The Himalayan Tahr (Hemitragus jemlahicus), also known as the Himalayan Thar or the Common Thar, is a large ungulate related to the wild goat and the only extant member of the genus Hemitragus.
Its native habitat is in the rugged wooded hills and mountain slopes of the Himalaya in Nepal from Central Asia in northern Kashmir to China. It spends the summers grazing in high pastures, then comes down the mountains and forms mixed-sex herds in the winter.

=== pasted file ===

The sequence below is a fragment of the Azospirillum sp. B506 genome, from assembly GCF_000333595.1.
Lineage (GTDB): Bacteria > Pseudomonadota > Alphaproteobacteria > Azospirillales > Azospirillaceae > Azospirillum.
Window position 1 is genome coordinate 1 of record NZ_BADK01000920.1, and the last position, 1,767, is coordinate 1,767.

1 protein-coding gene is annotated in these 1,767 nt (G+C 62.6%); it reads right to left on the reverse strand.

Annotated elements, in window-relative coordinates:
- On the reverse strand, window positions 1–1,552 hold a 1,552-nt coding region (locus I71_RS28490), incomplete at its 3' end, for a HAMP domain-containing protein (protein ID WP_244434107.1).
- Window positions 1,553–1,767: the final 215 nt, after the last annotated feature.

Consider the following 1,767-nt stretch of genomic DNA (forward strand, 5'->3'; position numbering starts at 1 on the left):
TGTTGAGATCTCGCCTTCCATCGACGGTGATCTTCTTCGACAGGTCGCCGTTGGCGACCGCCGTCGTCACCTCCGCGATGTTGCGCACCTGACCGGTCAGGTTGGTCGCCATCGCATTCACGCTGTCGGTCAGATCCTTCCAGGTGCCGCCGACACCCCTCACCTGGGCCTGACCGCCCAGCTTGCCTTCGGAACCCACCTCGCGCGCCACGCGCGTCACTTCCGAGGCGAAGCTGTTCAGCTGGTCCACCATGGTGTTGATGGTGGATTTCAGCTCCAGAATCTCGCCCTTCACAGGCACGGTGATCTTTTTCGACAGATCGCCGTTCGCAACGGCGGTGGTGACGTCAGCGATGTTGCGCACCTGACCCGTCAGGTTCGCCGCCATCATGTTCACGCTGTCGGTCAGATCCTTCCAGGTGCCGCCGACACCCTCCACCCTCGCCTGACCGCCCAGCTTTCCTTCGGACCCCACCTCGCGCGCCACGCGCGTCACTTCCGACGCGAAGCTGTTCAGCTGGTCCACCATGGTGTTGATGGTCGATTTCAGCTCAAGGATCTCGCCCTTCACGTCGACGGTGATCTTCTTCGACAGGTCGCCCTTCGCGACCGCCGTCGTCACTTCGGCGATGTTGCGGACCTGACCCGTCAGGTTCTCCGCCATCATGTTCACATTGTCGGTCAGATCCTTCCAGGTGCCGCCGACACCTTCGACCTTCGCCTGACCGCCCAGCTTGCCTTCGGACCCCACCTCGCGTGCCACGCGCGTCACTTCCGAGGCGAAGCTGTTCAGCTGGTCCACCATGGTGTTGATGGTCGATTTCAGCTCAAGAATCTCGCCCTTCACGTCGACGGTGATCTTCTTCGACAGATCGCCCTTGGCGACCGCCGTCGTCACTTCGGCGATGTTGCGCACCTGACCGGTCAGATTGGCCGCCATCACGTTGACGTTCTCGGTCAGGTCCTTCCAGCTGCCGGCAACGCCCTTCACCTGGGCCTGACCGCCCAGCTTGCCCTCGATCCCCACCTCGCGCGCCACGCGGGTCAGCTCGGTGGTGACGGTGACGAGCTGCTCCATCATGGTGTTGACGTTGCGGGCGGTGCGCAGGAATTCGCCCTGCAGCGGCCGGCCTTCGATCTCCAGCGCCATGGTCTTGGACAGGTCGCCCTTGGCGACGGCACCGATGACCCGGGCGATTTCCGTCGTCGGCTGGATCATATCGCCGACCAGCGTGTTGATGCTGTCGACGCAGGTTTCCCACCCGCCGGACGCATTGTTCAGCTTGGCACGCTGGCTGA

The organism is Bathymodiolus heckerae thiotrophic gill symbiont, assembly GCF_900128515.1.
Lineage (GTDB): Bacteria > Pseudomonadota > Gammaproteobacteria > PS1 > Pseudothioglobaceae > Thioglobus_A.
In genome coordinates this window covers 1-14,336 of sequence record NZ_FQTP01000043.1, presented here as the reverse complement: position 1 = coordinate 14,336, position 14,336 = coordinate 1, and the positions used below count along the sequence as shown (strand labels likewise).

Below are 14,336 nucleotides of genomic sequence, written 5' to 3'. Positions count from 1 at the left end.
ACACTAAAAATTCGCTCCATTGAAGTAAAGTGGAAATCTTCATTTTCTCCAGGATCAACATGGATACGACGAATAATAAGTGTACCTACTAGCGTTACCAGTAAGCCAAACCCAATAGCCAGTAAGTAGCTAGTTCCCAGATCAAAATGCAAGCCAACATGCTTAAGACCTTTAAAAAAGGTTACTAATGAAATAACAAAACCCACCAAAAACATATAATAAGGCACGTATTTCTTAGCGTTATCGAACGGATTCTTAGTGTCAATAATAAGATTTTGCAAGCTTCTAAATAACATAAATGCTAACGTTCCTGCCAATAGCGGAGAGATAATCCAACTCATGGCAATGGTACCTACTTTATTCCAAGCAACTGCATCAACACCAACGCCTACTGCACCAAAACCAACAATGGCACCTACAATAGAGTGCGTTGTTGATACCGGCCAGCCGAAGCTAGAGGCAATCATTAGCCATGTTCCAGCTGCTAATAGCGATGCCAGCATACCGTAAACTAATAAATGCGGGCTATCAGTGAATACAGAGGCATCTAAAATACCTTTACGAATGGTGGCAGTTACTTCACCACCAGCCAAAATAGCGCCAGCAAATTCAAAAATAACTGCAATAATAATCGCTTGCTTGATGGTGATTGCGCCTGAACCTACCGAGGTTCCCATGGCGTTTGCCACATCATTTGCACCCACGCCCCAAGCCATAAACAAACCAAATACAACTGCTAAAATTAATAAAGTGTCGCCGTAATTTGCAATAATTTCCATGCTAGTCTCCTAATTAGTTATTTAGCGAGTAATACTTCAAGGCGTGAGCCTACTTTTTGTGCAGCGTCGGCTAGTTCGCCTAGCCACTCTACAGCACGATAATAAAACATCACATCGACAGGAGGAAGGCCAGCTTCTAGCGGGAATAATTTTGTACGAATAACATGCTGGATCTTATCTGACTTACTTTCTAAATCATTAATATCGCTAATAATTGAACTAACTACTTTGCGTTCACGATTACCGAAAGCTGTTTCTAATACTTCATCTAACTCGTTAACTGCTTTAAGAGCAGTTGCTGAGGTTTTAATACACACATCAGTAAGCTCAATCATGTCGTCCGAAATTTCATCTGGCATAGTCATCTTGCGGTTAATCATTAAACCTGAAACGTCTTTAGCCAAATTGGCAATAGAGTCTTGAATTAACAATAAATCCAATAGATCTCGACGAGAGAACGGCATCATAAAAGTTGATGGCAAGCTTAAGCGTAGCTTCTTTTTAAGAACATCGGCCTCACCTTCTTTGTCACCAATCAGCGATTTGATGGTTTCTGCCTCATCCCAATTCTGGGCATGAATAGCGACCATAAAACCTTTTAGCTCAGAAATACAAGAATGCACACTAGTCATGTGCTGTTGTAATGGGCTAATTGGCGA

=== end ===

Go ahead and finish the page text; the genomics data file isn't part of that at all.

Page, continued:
It has a small head with large eyes and small pointed ears and red circles on its cheeks. The Himalayan Tahr is a goat-like animal, with small horns on its heads. Its hooves have a flexible, rubbery core that allows it to grip smooth rocks, while the hard, sharp rim can lodge into small footholds. Males are larger and have different coloration and horn structure than the females. Adult Himalayan Tahr range from 135 to 180 kg (300 to 400 lb) in weight, 120 to 170 cm in length, and 60 to 90 cm in height. It is a herbivore, subsisting on grass, shrubs, and trees. The gestation period is seven months, and usually only one kid is born at a time. The young tahr nurses for about six months, and may follow its mother for up to two years. In the wild, tahr can live up to 15 years, though ten years is more typical. (wiki)
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